Habitat preferences of Micrasterias arcuata (Desmidiales, Viridiplantae) in wetlands from central Brazil: an allometric study
The green alga Micrasterias arcuata is commonly found in the periphyton of slightly acidic ponds and wet grasslands of central Brazil. We used M. arcuata complex as a model system for evaluation of the following questions: (a) Is there any relation between morphological characteristics of M. arcuata populations and ecological features of the sites? (b) Can the observed plasticity be explained by an allometric scaling relationship leading to differential distribution of the morphotypes among different habitats (ponds and wet grasslands)? (c) Is there any surface-to-volume ratio (S:V) scaling that can be explained as adaptive response to ecological characteristics of sites? A total of 50 individual semicells of M. arcuata were photographed from ten natural populations, yielding a 500 objects dataset. Individuals from ponds were morphologically different from the ones in the wet grasslands, presenting bigger cells, but also with higher S:V. The eventual surface loss usually associated to bigger sizes was compensated by more elaborated cells, yielding positive allometry of the S:V ratio scaling. Our data support the idea that such differences in cell morphology are an adaptation to environmental conditions, especially desiccation stress favoring cells with lower S:V and higher isoperimetric quotient in the wet grasslands.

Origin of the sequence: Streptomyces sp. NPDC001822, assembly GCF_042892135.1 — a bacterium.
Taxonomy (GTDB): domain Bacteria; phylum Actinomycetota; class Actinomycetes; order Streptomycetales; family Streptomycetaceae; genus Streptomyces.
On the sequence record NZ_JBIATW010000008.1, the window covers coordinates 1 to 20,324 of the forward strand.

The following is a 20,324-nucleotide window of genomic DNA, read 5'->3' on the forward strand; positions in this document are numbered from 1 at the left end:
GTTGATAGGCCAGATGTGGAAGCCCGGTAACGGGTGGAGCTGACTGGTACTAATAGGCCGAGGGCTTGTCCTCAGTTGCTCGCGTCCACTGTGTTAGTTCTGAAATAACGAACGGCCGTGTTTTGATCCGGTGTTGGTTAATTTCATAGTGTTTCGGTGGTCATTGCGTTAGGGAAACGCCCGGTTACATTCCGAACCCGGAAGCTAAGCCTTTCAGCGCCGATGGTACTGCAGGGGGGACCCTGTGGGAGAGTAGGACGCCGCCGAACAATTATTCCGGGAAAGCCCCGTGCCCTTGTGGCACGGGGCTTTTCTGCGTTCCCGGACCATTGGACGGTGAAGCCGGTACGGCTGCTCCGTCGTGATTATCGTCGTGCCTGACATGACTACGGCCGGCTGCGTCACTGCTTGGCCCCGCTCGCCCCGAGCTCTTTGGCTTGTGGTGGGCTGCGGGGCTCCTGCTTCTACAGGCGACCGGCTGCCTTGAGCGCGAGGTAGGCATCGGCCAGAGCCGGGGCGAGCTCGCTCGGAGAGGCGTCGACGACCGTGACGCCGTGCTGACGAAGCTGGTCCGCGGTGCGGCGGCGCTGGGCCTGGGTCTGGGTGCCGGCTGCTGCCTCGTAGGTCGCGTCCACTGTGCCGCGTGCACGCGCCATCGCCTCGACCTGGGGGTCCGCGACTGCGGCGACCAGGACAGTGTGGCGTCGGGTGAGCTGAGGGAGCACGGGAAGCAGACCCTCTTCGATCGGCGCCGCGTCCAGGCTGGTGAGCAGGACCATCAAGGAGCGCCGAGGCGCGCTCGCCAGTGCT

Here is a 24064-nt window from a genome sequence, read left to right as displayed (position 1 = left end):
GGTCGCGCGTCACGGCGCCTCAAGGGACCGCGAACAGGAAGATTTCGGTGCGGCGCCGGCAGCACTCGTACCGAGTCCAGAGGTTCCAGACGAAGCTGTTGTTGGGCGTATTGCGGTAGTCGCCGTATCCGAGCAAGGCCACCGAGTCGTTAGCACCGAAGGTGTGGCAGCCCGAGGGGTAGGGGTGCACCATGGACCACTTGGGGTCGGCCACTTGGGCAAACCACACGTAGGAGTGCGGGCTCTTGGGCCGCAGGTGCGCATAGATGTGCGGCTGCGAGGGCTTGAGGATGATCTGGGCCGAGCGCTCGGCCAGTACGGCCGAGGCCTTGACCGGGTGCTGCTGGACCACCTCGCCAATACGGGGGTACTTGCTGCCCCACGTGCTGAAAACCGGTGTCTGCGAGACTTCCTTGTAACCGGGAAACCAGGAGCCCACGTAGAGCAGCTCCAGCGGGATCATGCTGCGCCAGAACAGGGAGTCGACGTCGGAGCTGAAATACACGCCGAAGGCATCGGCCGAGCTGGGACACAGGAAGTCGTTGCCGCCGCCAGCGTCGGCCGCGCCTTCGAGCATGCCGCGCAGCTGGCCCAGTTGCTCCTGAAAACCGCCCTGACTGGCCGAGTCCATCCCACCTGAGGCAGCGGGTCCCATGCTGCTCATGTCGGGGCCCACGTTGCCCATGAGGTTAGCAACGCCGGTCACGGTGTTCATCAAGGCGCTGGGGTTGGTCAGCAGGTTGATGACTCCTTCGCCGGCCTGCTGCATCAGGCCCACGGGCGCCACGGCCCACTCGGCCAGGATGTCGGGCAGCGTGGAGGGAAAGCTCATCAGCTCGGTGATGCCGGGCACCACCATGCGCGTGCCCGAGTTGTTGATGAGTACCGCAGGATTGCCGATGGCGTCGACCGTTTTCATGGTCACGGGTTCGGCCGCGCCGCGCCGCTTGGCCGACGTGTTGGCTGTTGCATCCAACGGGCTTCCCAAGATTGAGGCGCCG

KeywordsAllometry Cerrado Geometric morphometrics Phytobenthos Tropical desmids
This study was sponsored by the Research Foundation of the Federal District (Fundação de Apoio à Pesquisa do Distrito Federal, FAPDF) (Award number 0193.001384/2016). We thank the Catholic University of Brasília (UCB) for the logistic support for the biological collections; the Chico Mendes Institute for Biodiversity Conservation (ICMBio) for support in the Brasília National Park and in the Chapada dos Veadeiros National Park; the Brazilian Army for its assistance in the Formosa Instructional Camp; the administration staffs of RECOR and ESECAE for their support within these areas. The authors also thank to Cristielly de Oliveira Silva Machado (UCB) for her help with the pictures, and to Eti Ester Levi (Aarhus University, Denmark) for her support during the final revision.
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